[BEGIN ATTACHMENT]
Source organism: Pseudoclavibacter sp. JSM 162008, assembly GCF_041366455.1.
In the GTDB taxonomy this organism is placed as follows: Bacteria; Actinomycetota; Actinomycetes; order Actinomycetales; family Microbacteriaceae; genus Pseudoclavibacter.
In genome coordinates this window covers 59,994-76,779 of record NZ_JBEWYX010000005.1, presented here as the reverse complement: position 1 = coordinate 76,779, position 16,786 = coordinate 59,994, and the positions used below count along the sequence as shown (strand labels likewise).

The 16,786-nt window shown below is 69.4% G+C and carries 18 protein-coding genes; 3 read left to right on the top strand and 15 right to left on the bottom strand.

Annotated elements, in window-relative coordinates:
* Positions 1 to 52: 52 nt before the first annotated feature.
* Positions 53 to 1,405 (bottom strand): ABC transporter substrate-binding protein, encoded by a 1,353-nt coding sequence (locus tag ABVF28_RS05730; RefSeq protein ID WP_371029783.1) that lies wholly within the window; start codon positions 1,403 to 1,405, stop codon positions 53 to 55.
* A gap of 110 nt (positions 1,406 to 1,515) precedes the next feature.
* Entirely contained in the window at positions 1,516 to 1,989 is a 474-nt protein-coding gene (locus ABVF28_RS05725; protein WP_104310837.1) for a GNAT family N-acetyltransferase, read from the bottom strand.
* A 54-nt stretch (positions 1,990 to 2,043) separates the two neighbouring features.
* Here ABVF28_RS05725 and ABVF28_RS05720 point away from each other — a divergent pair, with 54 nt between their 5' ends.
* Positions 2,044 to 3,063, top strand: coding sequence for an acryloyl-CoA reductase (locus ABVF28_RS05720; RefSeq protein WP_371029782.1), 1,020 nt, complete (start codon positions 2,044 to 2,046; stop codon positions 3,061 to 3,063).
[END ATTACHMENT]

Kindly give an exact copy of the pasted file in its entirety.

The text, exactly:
Source organism: Pseudoclavibacter sp. JSM 162008, assembly GCF_041366455.1.
In the GTDB taxonomy this organism is placed as follows: Bacteria; Actinomycetota; Actinomycetes; order Actinomycetales; family Microbacteriaceae; genus Pseudoclavibacter.
In genome coordinates this window covers 59,994-76,779 of record NZ_JBEWYX010000005.1, presented here as the reverse complement: position 1 = coordinate 76,779, position 16,786 = coordinate 59,994, and the positions used below count along the sequence as shown (strand labels likewise).

The 16,786-nt window shown below is 69.4% G+C and carries 18 protein-coding genes; 3 read left to right on the top strand and 15 right to left on the bottom strand.

Annotated elements, in window-relative coordinates:
* Positions 1 to 52: 52 nt before the first annotated feature.
* Positions 53 to 1,405 (bottom strand): ABC transporter substrate-binding protein, encoded by a 1,353-nt coding sequence (locus tag ABVF28_RS05730; RefSeq protein ID WP_371029783.1) that lies wholly within the window; start codon positions 1,403 to 1,405, stop codon positions 53 to 55.
* A gap of 110 nt (positions 1,406 to 1,515) precedes the next feature.
* Entirely contained in the window at positions 1,516 to 1,989 is a 474-nt protein-coding gene (locus ABVF28_RS05725; protein WP_104310837.1) for a GNAT family N-acetyltransferase, read from the bottom strand.
* A 54-nt stretch (positions 1,990 to 2,043) separates the two neighbouring features.
* Here ABVF28_RS05725 and ABVF28_RS05720 point away from each other — a divergent pair, with 54 nt between their 5' ends.
* Positions 2,044 to 3,063, top strand: coding sequence for an acryloyl-CoA reductase (locus ABVF28_RS05720; RefSeq protein WP_371029782.1), 1,020 nt, complete (start codon positions 2,044 to 2,046; stop codon positions 3,061 to 3,063).